In terms of the second article, on page 166 Tesser (1995) mentions that when people are overloaded, they tend to form superficial judgments.  However, Macrae and Bodenhausen (2001) report a study by Gilbert and Hixon (1991) that reports that under conditions of “cognitive busyness, the tendency to use stereotype information was eliminated.  Next, Macrae and Bodenhausen report that other research, such as that by Spencer et al. (1998), finds stereotype activation does indeed occur even under conditions of “resource depletion” but when there is sufficient motivation to do so.  Therefore, taking these three different comments at once can be a bit confusing.  When people are overloaded, do they or do they not adhere to stereotypes for information?  Tesser (1995) mentions that when people are motivated or outcome-dependent they focus on the details.  This appears to go against Spender et al. (1998) which reports that when given motivation individuals can resort to stereotypes.  The question is then, when under stress, do individuals focus on stereotypes or the more accurate data?  I believe the answer to these statements is that when the attention of the individual is on a person, due to some desired outcome with that person, the individual is more concerned about the accuracy of the evaluation of the person.  If an individual is stressed due to circumstances beyond a particular person, that individual may then resort to stereotypes since the information about this person is not important to the outcome of the situation.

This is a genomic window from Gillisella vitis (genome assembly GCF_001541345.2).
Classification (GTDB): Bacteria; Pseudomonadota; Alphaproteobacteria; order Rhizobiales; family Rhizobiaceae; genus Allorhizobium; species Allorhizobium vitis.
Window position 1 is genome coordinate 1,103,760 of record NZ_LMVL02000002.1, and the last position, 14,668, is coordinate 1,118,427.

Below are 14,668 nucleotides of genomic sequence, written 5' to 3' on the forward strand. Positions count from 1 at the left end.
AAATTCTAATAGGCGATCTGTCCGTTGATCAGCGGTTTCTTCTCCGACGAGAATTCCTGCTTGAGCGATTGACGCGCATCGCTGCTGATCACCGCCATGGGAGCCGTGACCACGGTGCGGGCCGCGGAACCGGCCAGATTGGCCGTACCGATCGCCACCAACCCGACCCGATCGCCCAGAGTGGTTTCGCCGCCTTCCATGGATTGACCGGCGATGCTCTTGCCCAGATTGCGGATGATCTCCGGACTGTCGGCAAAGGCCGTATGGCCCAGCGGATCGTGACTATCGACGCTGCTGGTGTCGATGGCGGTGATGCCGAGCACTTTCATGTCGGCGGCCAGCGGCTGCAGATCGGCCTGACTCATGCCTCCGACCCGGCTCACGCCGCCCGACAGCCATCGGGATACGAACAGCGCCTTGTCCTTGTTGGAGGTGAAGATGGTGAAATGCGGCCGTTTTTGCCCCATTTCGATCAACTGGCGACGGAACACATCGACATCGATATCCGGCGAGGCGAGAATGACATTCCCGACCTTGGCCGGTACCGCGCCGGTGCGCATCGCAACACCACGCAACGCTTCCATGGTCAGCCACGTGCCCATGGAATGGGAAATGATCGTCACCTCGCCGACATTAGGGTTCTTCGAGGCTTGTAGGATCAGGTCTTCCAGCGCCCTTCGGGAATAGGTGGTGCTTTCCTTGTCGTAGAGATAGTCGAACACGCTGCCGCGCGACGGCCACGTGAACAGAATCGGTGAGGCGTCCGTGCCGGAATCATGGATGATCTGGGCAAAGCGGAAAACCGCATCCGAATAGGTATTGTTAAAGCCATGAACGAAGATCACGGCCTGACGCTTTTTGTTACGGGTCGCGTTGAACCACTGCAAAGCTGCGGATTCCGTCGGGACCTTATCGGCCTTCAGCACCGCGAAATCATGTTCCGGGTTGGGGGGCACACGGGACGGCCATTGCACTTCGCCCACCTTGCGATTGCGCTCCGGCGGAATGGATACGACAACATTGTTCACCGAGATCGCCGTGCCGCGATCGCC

Overall, the most salient use for stereotype activation appears to be in the training of interviewers.  As Tesser (1995) mentions on page 167, the way to get individuals to go beyond their schemas and stereotypes is via attention and motivation.  Just as with rater errors, such as the halo and leniency errors, the easiest way to overcome these unconscious tendencies is to merely bring them into consciousness. 
      I worked with Dr. Kurt Boniecki at the University of Central Arkansas as an undergrad on the experiment titled “the effects of prejudice on stereotype formation.”  The experiment included pictures of aliens, with hopes that there was no stereotype or prejudice associated with these aliens, though I might argue otherwise.  However, while viewing these images, the participants were flashed, unconsciously because the flash was so quick, with an image of a smiling or frowning face.  The hope was that this subliminal image would result in the development of a prejudice for a particular type of alien.  The idea I find interesting is that this prejudice, if formed, would be unconscious, as are the other processes mentioned in the articles and in Chapter 5.  Therefore, metacognition seems to be a valid solution for helping control the way we perceive other individuals in society and is certainly a useful concept to consider when training individuals for various duties in the workplace.